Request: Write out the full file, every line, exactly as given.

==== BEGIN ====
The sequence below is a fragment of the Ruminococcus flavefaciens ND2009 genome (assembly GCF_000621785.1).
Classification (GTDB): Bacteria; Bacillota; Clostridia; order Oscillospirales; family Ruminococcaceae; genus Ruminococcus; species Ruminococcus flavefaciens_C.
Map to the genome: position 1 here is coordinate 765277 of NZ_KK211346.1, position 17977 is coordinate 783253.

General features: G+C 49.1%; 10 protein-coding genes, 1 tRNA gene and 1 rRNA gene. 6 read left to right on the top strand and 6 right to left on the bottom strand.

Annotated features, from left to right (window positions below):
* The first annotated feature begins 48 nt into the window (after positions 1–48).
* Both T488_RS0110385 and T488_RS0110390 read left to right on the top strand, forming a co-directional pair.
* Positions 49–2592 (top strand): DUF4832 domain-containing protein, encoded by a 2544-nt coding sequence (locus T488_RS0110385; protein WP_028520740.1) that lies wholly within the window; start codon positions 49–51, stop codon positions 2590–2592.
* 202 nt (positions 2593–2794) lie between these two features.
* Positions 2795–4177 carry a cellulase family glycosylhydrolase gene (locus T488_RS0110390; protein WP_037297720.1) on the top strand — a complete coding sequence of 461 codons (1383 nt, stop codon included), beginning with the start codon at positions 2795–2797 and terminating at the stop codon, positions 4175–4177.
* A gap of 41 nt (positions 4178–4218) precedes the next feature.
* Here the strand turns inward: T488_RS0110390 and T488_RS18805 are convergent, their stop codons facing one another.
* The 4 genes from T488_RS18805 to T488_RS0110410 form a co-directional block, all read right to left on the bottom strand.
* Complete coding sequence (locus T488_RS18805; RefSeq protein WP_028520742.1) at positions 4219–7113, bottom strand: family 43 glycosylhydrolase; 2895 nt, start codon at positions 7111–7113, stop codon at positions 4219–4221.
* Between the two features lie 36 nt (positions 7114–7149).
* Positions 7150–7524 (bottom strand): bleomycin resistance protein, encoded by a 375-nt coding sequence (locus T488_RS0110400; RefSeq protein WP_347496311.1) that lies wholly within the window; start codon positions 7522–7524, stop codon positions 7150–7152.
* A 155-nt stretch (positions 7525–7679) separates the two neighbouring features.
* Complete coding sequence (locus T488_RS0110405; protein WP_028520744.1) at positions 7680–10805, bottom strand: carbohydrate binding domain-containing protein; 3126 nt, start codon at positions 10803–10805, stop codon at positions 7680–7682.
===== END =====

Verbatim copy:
The sequence below is a fragment of the Ruminococcus flavefaciens ND2009 genome (assembly GCF_000621785.1).
Classification (GTDB): Bacteria; Bacillota; Clostridia; order Oscillospirales; family Ruminococcaceae; genus Ruminococcus; species Ruminococcus flavefaciens_C.
Map to the genome: position 1 here is coordinate 765277 of NZ_KK211346.1, position 17977 is coordinate 783253.

General features: G+C 49.1%; 10 protein-coding genes, 1 tRNA gene and 1 rRNA gene. 6 read left to right on the top strand and 6 right to left on the bottom strand.

Annotated features, from left to right (window positions below):
* The first annotated feature begins 48 nt into the window (after positions 1–48).
* Both T488_RS0110385 and T488_RS0110390 read left to right on the top strand, forming a co-directional pair.
* Positions 49–2592 (top strand): DUF4832 domain-containing protein, encoded by a 2544-nt coding sequence (locus T488_RS0110385; protein WP_028520740.1) that lies wholly within the window; start codon positions 49–51, stop codon positions 2590–2592.
* 202 nt (positions 2593–2794) lie between these two features.
* Positions 2795–4177 carry a cellulase family glycosylhydrolase gene (locus T488_RS0110390; protein WP_037297720.1) on the top strand — a complete coding sequence of 461 codons (1383 nt, stop codon included), beginning with the start codon at positions 2795–2797 and terminating at the stop codon, positions 4175–4177.
* A gap of 41 nt (positions 4178–4218) precedes the next feature.
* Here the strand turns inward: T488_RS0110390 and T488_RS18805 are convergent, their stop codons facing one another.
* The 4 genes from T488_RS18805 to T488_RS0110410 form a co-directional block, all read right to left on the bottom strand.
* Complete coding sequence (locus T488_RS18805; RefSeq protein WP_028520742.1) at positions 4219–7113, bottom strand: family 43 glycosylhydrolase; 2895 nt, start codon at positions 7111–7113, stop codon at positions 4219–4221.
* Between the two features lie 36 nt (positions 7114–7149).
* Positions 7150–7524 (bottom strand): bleomycin resistance protein, encoded by a 375-nt coding sequence (locus T488_RS0110400; RefSeq protein WP_347496311.1) that lies wholly within the window; start codon positions 7522–7524, stop codon positions 7150–7152.
* A 155-nt stretch (positions 7525–7679) separates the two neighbouring features.
* Complete coding sequence (locus T488_RS0110405; protein WP_028520744.1) at positions 7680–10805, bottom strand: carbohydrate binding domain-containing protein; 3126 nt, start codon at positions 10803–10805, stop codon at positions 7680–7682.